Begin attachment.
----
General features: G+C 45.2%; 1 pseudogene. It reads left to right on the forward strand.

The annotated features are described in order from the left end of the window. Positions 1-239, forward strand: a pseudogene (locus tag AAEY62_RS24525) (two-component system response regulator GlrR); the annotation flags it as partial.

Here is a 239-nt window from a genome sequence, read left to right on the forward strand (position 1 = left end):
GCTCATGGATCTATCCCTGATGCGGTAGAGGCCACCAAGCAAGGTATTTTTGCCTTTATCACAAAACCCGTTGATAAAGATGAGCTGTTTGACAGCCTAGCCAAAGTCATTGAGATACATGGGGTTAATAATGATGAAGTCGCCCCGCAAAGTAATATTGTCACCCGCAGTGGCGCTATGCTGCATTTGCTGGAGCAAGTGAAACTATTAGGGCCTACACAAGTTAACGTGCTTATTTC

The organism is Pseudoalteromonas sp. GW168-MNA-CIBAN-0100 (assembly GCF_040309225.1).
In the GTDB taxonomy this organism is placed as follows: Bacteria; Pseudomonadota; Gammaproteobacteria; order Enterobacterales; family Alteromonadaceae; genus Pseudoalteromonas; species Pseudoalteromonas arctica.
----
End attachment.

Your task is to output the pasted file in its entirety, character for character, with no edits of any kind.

General features: G+C 45.2%; 1 pseudogene. It reads left to right on the forward strand.

The annotated features are described in order from the left end of the window. Positions 1-239, forward strand: a pseudogene (locus tag AAEY62_RS24525) (two-component system response regulator GlrR); the annotation flags it as partial.

Here is a 239-nt window from a genome sequence, read left to right on the forward strand (position 1 = left end):
GCTCATGGATCTATCCCTGATGCGGTAGAGGCCACCAAGCAAGGTATTTTTGCCTTTATCACAAAACCCGTTGATAAAGATGAGCTGTTTGACAGCCTAGCCAAAGTCATTGAGATACATGGGGTTAATAATGATGAAGTCGCCCCGCAAAGTAATATTGTCACCCGCAGTGGCGCTATGCTGCATTTGCTGGAGCAAGTGAAACTATTAGGGCCTACACAAGTTAACGTGCTTATTTC

The organism is Pseudoalteromonas sp. GW168-MNA-CIBAN-0100 (assembly GCF_040309225.1).
In the GTDB taxonomy this organism is placed as follows: Bacteria; Pseudomonadota; Gammaproteobacteria; order Enterobacterales; family Alteromonadaceae; genus Pseudoalteromonas; species Pseudoalteromonas arctica.